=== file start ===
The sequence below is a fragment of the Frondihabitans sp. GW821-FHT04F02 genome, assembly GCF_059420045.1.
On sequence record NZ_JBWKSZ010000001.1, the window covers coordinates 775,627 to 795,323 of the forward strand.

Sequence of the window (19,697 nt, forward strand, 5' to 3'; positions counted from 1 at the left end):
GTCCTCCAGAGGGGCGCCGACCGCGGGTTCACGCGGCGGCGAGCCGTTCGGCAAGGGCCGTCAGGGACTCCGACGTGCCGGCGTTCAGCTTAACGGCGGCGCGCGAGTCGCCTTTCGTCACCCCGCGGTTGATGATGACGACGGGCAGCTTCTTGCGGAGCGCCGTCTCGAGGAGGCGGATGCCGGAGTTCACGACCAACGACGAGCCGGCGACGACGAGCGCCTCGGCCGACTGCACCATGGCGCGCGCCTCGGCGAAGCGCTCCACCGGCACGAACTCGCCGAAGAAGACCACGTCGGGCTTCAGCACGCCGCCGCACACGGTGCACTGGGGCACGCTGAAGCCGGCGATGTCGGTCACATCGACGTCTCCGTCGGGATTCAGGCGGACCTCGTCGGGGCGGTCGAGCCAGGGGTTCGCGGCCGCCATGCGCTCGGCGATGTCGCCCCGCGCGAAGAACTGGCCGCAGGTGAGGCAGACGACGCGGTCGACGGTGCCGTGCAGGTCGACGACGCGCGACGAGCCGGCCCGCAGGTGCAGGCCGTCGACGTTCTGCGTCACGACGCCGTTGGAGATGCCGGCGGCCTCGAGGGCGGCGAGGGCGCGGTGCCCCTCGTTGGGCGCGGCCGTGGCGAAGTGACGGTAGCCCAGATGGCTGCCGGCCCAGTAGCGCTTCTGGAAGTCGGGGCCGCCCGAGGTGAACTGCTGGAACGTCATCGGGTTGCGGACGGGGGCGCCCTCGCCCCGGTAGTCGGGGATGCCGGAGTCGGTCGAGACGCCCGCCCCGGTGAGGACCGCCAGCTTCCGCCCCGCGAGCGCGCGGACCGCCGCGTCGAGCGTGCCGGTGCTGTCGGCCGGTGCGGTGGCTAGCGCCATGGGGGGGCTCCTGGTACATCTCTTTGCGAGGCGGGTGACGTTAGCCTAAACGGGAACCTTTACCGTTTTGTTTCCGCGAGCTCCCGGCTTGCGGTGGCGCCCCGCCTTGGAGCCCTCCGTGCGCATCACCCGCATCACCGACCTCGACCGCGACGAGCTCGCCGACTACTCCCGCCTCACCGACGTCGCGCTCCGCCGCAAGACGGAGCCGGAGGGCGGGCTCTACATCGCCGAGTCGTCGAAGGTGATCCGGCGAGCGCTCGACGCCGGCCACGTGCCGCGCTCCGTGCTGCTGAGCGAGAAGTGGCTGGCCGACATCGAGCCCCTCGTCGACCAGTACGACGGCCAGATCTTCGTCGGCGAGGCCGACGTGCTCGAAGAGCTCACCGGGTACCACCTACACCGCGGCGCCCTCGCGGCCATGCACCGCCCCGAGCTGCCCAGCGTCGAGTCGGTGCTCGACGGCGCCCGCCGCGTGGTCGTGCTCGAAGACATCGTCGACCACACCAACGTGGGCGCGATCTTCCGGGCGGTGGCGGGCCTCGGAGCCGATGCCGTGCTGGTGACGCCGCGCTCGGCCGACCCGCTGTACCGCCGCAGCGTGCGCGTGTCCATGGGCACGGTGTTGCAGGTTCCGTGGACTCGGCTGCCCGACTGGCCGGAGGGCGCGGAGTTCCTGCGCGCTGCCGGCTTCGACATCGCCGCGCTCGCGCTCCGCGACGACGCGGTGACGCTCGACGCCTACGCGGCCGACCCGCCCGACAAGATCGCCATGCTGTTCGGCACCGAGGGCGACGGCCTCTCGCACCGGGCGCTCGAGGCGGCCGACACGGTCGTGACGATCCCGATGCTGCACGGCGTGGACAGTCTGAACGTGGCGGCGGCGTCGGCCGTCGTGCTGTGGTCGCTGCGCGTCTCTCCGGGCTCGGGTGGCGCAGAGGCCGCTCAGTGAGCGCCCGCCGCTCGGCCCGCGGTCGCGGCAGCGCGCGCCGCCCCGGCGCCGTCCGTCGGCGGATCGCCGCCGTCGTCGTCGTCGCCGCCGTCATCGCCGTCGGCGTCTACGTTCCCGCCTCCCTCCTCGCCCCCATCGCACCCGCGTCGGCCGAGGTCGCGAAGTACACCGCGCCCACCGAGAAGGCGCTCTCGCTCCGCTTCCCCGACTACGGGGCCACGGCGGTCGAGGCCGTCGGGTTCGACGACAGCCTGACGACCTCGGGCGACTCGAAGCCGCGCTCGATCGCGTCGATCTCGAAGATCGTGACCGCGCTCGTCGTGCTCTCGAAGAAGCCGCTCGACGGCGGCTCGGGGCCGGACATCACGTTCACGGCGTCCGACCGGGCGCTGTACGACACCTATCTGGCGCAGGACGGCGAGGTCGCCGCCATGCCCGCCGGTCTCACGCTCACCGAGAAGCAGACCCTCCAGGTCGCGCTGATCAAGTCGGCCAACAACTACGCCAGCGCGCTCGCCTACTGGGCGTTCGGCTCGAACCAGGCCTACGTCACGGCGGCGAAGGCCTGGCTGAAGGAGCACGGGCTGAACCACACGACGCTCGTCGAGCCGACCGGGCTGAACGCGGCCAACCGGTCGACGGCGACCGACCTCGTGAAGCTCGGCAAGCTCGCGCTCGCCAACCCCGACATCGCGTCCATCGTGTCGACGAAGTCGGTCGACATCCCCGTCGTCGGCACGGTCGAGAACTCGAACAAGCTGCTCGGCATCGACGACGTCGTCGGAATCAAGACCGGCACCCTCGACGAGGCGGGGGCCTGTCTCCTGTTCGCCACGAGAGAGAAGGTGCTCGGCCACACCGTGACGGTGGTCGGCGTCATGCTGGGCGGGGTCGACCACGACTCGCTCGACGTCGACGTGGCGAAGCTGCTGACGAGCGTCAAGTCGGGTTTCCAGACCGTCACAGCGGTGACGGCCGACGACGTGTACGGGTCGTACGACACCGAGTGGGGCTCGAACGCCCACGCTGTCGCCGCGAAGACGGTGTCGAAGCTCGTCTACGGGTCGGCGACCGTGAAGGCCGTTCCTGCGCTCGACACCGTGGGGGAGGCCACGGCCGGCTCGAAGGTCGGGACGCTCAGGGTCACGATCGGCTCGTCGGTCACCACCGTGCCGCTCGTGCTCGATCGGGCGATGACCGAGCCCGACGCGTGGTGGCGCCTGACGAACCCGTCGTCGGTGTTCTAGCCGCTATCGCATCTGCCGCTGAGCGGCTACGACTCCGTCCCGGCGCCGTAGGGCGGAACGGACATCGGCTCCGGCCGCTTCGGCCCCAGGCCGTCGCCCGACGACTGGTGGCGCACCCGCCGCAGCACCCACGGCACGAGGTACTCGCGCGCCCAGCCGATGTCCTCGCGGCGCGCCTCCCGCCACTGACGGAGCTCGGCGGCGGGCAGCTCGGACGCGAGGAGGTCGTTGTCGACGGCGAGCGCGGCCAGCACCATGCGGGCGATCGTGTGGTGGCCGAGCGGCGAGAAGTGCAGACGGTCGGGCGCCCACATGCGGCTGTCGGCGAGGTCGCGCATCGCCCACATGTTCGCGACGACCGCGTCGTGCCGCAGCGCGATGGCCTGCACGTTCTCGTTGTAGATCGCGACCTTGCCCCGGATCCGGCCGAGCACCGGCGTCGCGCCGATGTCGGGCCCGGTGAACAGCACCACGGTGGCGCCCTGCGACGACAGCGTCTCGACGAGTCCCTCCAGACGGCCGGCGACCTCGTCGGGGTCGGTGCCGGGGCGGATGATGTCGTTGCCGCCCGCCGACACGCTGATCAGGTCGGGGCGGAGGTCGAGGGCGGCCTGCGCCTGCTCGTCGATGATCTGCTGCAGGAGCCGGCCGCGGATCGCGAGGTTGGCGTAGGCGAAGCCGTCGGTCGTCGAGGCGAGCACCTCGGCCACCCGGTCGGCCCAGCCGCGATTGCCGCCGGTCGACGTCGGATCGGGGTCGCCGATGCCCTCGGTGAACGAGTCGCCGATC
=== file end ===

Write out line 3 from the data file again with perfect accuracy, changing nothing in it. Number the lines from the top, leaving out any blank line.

Sequence of the window (19,697 nt, forward strand, 5' to 3'; positions counted from 1 at the left end):